Esther Burr’s Journal – Writing Essays

 

Earlier, we explored the advantages and some general guidelines for how to use biographies as writing prompts. One of the suggested outlines:

Compare / Contrast life of the main character and your life.

Introduction: Introduce three areas using parallel structure to introduce these areas.

Area #1: Main Character’s Life vs. My Life

Area #2: Main Character’s Life vs. My Life

Area #3: Main Character’s Life vs. My Life

Conclusion: Review three areas using parallel structure to summarize these areas.

Reading Esther’s Burr’s Journal made me think of how different her life seems from mine so I chose the above outline for my essay. Born on February 13, 1732, Esther Edwards grew up in the home of the great theologian and famous preacher of the Great Awakening, Jonathan Edwards. Later, she married Aaron Burr. Their son, Aaron Burr Jr. became Vice President and most notably challenged Alexander Hamilton, the Secretary of the Treasury to a dual. Hamilton died as a result.

Esther Burr’s Journal – Her Life and Mine

I knew nothing of Esther Burr before reading her journal. This journal opens on her ninth birthday when she declares that her mother had her stitch pages together to make a journal. Certainly, a girl writing a journal in 1741 lived a life much different than mine. Yet, we share in important ways. Exploring these similarities and differences, we will look at her relationship to her parents, her husband and her Lord.

Immediately, Esther’s references to her parents struck me as very different. She referred to them as Mr. or Mrs. Edwards. Except as a very young child when it was Daddy or Mommy, I have referred to my parents as Dad and Mom. While some of my peers have used other names for their parents, I know of none who referred to them as Mr. and Mrs. when talking about or to them. Further, Esther would include additional terms of respect such as “my honored father, Mr. Edwards.” From the journal, I suppose that, when talking to them, Esther called them Father and Mother. My mother also called her parents, Father and Mother. As I grew up, I believe that my parents expected and received more respect from my siblings and me than others. I grew up in a military family and that possibly contributed to a greater expectation than the general population. Even so, overall I believe that respect for elders has greatly diminished throughout my life time and certainly quite a bit since the 1700s.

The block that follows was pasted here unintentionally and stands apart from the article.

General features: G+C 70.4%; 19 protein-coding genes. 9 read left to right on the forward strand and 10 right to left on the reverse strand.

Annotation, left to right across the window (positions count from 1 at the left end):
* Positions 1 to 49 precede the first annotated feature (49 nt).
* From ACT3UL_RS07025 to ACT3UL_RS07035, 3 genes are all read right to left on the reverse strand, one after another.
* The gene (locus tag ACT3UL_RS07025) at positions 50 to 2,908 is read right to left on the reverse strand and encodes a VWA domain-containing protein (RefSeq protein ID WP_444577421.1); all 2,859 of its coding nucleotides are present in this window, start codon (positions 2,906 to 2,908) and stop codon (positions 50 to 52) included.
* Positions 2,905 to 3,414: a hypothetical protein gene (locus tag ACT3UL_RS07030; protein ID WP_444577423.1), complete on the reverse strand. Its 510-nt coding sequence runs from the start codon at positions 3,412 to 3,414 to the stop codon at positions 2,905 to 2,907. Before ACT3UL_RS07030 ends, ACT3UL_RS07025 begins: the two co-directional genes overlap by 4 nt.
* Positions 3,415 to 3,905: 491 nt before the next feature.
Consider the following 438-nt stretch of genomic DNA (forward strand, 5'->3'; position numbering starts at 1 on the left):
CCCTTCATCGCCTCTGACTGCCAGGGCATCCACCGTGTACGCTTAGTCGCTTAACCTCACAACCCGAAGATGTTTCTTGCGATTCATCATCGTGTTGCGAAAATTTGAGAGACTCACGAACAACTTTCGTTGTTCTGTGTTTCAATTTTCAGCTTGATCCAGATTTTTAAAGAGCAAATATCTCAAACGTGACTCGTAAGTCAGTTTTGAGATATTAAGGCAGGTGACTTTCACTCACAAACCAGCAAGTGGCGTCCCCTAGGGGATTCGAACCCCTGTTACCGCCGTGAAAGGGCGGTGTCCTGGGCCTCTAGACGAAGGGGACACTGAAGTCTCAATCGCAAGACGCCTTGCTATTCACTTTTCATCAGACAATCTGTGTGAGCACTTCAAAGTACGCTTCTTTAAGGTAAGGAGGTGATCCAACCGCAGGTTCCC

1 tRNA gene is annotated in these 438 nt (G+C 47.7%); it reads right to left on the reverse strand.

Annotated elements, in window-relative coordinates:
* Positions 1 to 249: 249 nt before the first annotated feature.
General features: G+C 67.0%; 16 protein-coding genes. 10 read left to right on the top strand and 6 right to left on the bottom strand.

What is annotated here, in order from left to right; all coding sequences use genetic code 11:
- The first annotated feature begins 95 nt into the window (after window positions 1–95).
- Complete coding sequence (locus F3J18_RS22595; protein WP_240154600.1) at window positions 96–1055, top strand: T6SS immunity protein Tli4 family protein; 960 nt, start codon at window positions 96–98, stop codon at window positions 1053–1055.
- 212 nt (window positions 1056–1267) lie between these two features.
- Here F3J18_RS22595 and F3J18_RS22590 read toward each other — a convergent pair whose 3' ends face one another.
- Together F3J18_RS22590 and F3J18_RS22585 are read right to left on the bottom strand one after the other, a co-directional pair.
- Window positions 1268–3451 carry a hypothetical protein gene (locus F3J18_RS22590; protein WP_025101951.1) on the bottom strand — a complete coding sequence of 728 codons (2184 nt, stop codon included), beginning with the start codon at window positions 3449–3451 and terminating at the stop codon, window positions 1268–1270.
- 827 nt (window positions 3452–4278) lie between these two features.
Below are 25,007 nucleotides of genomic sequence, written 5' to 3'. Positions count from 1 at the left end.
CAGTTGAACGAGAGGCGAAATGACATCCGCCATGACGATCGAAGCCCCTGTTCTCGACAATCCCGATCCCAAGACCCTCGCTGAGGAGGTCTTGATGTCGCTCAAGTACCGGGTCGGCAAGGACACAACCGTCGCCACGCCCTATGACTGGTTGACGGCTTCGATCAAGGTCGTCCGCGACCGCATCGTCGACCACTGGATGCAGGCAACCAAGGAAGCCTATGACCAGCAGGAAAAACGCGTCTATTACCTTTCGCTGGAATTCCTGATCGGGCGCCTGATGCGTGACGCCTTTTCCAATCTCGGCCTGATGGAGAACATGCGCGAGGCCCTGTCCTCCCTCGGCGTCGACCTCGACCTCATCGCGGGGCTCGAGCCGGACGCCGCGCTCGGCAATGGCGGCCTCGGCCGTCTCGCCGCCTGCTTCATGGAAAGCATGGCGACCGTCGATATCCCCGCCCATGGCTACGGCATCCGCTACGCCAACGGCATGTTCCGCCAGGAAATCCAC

Later in the journal, I found that the path from meeting an individual to marrying has changed much since the life of Esther Burr. Aaron Burr, a preacher, had visited the Edward’s home over an extended period of time and it surprised Esther on the day that she took her turn to prepare a breakfast for Mr. Burr and no one else came to breakfast. Mr. Burr asked her to marry him. Her response, “If it please the Lord.” Later, Mr. Burr sent horses for Esther and her mother. Upon arrival, Aaron and Esther married. Again, she referred to her husband as Mr. Burr. At the age of 20 she became a busy pastor’s wife. Later, they had two children. When he had to preach or teach elsewhere, she missed him and even gave birth to Aaron Burr, Jr. in Mr. Burr’s absence. I, too, desire to show respect for my husband. In our day, women commonly refer to their husbands by their first name unless talking to a child who should address him as “Mr. ….” While, I do not believe we must return to that formality, as Christian wives, we must show respect for our husbands to them as well as about them. In addition, when talking to others, we must not speak ill of our husbands. Certainly, though not perfect, they are perfect for us. God uses spouses to sanctify each other. Reading Esther’s journal provides a great reminder to all of us.

Finally, we will explore Esther’s relationship with her Lord. She grew up in a pastor’s home and experienced the “Great Awakening” from a very unique situation. She spoke of how God used her parents in dealing with those convicted of sin. One example of Esther’s relationship with the Lord, “The air was full of music of the sleigh-bells of the church-goers, as they drove past. And I thought of what is said in the Scriptures, of the bells as he went into the holy place; and so the greater music of the church bells seemed to say to my soul, holiness to the Lord!” (p. 22) Further, Esther quoted something her father preached that blessed her,

Ruth’s Resolution, ‘Entreat me not to leave thee, nor to turn from following thee. (Ruth1,16) I shall never forget his words about the people of God. He said, “They are the most excellent and happy society in the world. God whom they have chosen as their God, is their Father. He has pardoned all their sins, and they are at peace with Him. And He has admitted them to all the privileges of children. As they have devoted themselves to God, so God has given Himself to them. …’Thy people shall be my people, and thy God my, God.’ P. 23

Yes, knowing that the holy and sovereign God of the universe is the God of His children grants us blessings untold. I do not have to be the daughter of famous parents nor married to a famous man, to know that I am the child of this great God.

Getting to know Esther Burr through reading her journal has enriched me. Accompanying huge contrasts in our lives, I rejoice in the similarities. Her relationships with her parents, her husband and her Lord reflect mine in so many ways.

Afterword:

Within six months of each other grandparents and parents of Sally Burr Reeves, age 4 and Aaron Burr Jr., age 2 died leaving them orphans. Aaron Burr died at age 41. Months later, Jonathan Edwards died as a result of a small pox vaccination. Within 16 days Esther Burr died. Six months after Jonathan die, Sarah died of dysentery. These individuals gave their all for Christ.

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